It was no surprise that the competition-bred Mercedes Benz 300 SL Gullwing coupe set the world afire upon its debut, with its scintillating bodywork stretched over lightweight space-frame construction, a potent fuel-injected inline six-cylinder engine, and of course, the “gullwing” doors that made it instantly iconic. It was equally unsurprising that such a popular model would spawn a Roadster variant, one that, in particular, fed all the important North American market’s voracious appetite for open sports cars.
Spurred on by the powerful importer Max Hoffman, such a model appeared in 1957. Extensively re-engineered to suit the removal of its roof, it also improved upon the original Gullwing performance by standardizing the formerly optional 240-horse-power engine with a competition-derived camshaft. The rear suspension was revised with a single-joint low-pivot swing axle for more predictable handling. In its inaugural season, the 300 SL Roadster sold 554 examples worldwide. At least one of them made its way to the West Coast of Canada.
According to its factory data card, chassis no. 198.042.7500348 was originally delivered to Mercedes-Benz Vancouver, Canada. The newspaper article indicated this was a firm known as Mercedes-Benz Distributors Western Ltd. or simply Mercedes-Benz Ltd., of 1219 West Georgia Street on what was then the “Automobile Row” in Vancouver, British Columbia. It was equipped with engine no. 198.980.7500338, gearbox no. 216, front axle nos. 367 (left) and 366 (right), rear axle no. 374, and body no. 198.042.7500268, all retained today and finished in Silbergrau Metallic DB 180 (Silver Grey Metallic) with Rot 1079 (Red leather) interior and Schwarz 872 (Black) top.
Further specifications included the fitment of English language instrumentation, sealed beam headlights, 3.89:1 rear axle, Becker Mexico radio, a luggage set and, most prominently, the Rudge knock-off wheels. These rather racy wheels, most frequently seen on Gullwing’s orders for competition, were available only on the Roadster during the early production run. Just 22 Roadsters, out of the total production of 1,858 built between 1957 and 1963, were so equipped from the factory.
Delivered from factory in Silbergrau-metallic DB 180 (Silver-Grey Metallic)
Rot 1079 (Red Leather) interior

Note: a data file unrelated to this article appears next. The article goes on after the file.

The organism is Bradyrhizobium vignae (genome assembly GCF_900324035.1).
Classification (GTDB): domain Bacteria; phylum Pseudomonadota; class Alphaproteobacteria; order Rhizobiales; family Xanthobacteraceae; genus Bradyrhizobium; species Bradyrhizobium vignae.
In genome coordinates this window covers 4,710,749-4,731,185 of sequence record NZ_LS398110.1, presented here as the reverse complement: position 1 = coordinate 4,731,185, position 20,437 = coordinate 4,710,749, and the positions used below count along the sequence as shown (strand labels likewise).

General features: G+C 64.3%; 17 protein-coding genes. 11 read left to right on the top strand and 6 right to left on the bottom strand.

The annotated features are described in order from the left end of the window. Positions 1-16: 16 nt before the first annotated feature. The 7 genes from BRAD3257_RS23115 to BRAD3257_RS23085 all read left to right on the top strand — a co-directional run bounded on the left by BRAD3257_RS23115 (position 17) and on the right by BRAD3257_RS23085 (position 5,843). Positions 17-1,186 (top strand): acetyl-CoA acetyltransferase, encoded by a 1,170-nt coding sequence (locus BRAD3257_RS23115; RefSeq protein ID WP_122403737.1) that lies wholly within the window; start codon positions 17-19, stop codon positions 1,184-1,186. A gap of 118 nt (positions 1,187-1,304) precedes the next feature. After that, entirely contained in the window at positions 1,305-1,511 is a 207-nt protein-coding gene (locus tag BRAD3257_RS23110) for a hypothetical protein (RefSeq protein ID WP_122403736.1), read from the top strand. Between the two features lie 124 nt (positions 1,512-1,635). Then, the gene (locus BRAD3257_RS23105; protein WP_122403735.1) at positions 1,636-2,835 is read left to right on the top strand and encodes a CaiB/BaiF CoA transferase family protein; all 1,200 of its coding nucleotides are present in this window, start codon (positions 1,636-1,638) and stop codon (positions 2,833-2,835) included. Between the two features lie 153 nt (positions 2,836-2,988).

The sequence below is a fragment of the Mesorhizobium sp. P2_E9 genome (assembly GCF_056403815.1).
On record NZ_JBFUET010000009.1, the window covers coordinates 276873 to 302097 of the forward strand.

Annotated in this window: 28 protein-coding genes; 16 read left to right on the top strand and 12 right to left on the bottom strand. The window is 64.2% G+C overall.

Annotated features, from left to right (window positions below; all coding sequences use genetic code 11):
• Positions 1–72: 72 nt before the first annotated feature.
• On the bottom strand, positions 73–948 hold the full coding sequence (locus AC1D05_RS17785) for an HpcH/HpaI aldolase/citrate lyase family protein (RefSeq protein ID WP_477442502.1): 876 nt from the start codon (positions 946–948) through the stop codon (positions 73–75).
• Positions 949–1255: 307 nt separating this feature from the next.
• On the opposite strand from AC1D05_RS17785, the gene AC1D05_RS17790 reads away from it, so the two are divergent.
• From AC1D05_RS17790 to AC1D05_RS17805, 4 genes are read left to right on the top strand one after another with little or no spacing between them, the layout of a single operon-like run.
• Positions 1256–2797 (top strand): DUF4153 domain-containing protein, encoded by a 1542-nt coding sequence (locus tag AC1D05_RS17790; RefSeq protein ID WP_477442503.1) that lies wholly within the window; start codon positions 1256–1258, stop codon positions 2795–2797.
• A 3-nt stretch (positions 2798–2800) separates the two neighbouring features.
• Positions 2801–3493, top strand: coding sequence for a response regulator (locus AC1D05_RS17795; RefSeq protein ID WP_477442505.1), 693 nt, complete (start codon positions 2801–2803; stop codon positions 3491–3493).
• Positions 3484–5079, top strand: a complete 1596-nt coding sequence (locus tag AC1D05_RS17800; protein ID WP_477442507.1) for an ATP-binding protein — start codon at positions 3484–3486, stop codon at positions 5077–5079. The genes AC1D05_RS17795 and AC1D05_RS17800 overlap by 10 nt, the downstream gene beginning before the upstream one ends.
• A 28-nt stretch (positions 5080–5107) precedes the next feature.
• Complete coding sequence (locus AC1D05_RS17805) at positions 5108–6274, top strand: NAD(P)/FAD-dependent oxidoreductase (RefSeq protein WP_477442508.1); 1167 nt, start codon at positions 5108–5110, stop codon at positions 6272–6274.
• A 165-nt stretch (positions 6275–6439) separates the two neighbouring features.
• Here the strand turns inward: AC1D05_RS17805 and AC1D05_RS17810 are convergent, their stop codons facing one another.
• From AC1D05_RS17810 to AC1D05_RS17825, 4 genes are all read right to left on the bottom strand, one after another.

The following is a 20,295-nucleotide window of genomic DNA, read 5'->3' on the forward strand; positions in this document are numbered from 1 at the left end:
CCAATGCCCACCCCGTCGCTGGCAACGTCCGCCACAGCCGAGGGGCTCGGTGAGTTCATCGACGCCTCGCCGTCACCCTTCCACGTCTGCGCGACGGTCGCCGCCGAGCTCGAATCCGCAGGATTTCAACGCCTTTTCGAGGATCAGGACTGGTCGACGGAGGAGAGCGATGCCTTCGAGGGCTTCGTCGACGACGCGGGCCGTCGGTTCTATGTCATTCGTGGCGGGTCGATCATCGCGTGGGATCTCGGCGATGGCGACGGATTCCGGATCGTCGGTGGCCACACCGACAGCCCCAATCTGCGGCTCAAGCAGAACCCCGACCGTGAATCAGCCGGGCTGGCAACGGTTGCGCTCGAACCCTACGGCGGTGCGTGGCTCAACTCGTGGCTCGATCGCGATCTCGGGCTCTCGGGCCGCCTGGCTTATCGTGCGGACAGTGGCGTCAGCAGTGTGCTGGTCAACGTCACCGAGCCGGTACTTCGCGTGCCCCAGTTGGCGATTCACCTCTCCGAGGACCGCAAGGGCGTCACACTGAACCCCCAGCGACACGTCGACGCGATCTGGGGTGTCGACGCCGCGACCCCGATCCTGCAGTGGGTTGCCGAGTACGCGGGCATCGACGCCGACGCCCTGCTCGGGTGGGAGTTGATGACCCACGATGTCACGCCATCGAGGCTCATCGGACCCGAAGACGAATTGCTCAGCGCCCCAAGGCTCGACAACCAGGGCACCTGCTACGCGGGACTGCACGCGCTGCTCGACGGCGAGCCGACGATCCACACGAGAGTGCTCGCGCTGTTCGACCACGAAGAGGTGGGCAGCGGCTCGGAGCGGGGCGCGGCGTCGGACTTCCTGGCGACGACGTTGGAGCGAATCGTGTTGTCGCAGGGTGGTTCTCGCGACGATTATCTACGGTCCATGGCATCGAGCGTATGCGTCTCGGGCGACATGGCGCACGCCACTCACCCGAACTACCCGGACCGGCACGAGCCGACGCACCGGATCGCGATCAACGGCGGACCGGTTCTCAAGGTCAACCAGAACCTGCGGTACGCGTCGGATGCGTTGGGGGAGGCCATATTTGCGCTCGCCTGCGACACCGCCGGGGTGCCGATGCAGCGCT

Schwarz 872 (Black) top
Rudge knock-off disc wheels Luggage set
Becker Mexico radio
3.89 :1 rear axle
English language instrumentation Sealed beam headlights
Engine no. 198.980.7500.338
Gearbox no. 216
Body no. 198.042.7500 268
Front axle no. 367 (left) and 366 (right) Rear axle no. 374
In 1957, the Mercedes-Benz 300SL Roadster, Chassis no. 198.042.7500348, began its journey across the country to an orchard farm in Wenatchee, Washington. Per Kurt Solland, the son of the car’s second owner, Mr. Merle Solland, this Roadster was purchased new by a major commercial apple farmer in the Eastern Washington town of Wenatchee. Why, exactly, the farmer went to Vancouver to acquire the 300 SL is not known but Kurt Solland explicitly recalls his father identifying the farmer as the first owner. Perhaps the Roadster had not yet found its way to the American dealerships at the time the farmer was searching for one. With the Roadster being available in British Columbia which was only a short distance away, the trip was made.
According to Mr. Solland, the farmer had a young daughter who came of age within the next few years. She fell in love with the 300SL and as a teenager, she would drive it all over the family orchard. Naturally, her father did not want her to have such a powerful sports car as her first automobile, especially one so likely to catch boys’ attention. He decided to put it up for sale.
Merle Solland was, in his son’s words, “kind of a rally cool dude. A Steve McQueen-type with the ‘X-factor’ who winked to all the women.” He was a hydroplane racer of considerable skill, a world record-holder known for his patience and stability at the controls, such that in competitions, he would frequently jump from boat to boat, as everyone wanted him to captain their particular craft. Fond of speed on both land and water, he desired a new Jaguar at first but decided that a 300 SL would better suit his needs.
Kurt Solland recalls that his father learned of the availability of their future Roadster through a racing connection in early 1964, when Kurt was only a year old. Having learned that the farmer desired a more practical first car for his daughter, “my dad brought a Ford or something like that and drove it over to the orchard to look at the Mercedes. The car was sitting outside and while my dad was looking at the Mercedes, the farmer was looking at the Ford. The farmer explained that his daughter was spoiled ”and I can’t tell her no, so give me a little money and leave the Ford here, and take home the Mercedes. Dad paid him some money and drove home in the 300 SL which was always what he had hoped for in the first place.”